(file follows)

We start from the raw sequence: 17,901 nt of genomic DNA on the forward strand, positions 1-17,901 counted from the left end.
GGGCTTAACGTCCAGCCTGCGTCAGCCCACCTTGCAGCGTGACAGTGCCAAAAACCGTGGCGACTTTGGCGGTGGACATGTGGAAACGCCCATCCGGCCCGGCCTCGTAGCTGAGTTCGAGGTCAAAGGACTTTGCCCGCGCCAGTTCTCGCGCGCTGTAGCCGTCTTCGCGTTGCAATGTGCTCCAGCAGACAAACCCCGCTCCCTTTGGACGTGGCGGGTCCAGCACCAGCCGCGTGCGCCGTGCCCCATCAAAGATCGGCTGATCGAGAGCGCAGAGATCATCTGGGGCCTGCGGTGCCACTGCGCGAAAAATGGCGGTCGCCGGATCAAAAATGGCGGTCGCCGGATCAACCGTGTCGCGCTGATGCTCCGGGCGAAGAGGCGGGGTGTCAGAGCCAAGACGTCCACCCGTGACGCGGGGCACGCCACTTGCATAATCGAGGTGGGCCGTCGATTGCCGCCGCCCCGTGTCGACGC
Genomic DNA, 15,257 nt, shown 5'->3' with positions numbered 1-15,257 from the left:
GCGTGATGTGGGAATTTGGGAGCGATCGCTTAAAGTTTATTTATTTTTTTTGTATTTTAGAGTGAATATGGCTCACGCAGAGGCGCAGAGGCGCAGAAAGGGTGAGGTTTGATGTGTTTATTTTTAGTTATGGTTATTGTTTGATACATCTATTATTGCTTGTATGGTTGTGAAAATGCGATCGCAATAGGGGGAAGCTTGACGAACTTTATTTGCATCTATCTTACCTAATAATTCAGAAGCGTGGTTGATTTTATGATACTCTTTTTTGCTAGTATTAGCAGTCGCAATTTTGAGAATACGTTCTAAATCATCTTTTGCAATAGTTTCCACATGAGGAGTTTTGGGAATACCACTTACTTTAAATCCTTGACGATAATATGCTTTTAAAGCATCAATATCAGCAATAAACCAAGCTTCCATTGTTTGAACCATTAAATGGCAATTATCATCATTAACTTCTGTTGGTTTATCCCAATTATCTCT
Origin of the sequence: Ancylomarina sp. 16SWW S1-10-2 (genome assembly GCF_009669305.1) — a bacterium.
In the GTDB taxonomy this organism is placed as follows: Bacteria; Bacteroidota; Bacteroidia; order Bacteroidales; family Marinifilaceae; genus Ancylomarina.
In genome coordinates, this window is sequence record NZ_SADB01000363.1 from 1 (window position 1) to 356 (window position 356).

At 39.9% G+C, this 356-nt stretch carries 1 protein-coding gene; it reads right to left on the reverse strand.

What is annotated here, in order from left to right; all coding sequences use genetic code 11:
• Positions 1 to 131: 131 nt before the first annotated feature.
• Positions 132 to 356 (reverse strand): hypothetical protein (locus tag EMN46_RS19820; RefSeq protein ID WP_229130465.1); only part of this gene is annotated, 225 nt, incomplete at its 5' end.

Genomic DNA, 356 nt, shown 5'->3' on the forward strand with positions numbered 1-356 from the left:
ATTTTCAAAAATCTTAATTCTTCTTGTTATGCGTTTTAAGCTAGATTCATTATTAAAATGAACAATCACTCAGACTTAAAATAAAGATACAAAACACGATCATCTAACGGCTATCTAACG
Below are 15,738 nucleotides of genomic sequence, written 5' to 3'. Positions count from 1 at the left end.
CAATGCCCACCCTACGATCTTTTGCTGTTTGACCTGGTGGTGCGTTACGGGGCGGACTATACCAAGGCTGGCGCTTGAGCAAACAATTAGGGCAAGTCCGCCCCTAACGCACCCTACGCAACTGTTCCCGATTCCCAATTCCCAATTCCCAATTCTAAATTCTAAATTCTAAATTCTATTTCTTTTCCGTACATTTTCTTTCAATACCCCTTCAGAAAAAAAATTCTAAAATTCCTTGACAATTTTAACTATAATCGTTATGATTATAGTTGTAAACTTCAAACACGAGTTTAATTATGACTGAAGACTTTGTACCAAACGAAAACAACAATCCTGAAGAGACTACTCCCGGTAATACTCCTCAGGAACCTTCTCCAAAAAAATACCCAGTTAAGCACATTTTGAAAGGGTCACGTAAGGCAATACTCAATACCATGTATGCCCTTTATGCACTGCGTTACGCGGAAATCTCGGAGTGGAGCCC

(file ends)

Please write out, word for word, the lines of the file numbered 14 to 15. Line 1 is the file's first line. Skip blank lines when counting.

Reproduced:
Below are 15,738 nucleotides of genomic sequence, written 5' to 3'. Positions count from 1 at the left end.
CAATGCCCACCCTACGATCTTTTGCTGTTTGACCTGGTGGTGCGTTACGGGGCGGACTATACCAAGGCTGGCGCTTGAGCAAACAATTAGGGCAAGTCCGCCCCTAACGCACCCTACGCAACTGTTCCCGATTCCCAATTCCCAATTCCCAATTCTAAATTCTAAATTCTAAATTCTATTTCTTTTCCGTACATTTTCTTTCAATACCCCTTCAGAAAAAAAATTCTAAAATTCCTTGACAATTTTAACTATAATCGTTATGATTATAGTTGTAAACTTCAAACACGAGTTTAATTATGACTGAAGACTTTGTACCAAACGAAAACAACAATCCTGAAGAGACTACTCCCGGTAATACTCCTCAGGAACCTTCTCCAAAAAAATACCCAGTTAAGCACATTTTGAAAGGGTCACGTAAGGCAATACTCAATACCATGTATGCCCTTTATGCACTGCGTTACGCGGAAATCTCGGAGTGGAGCCC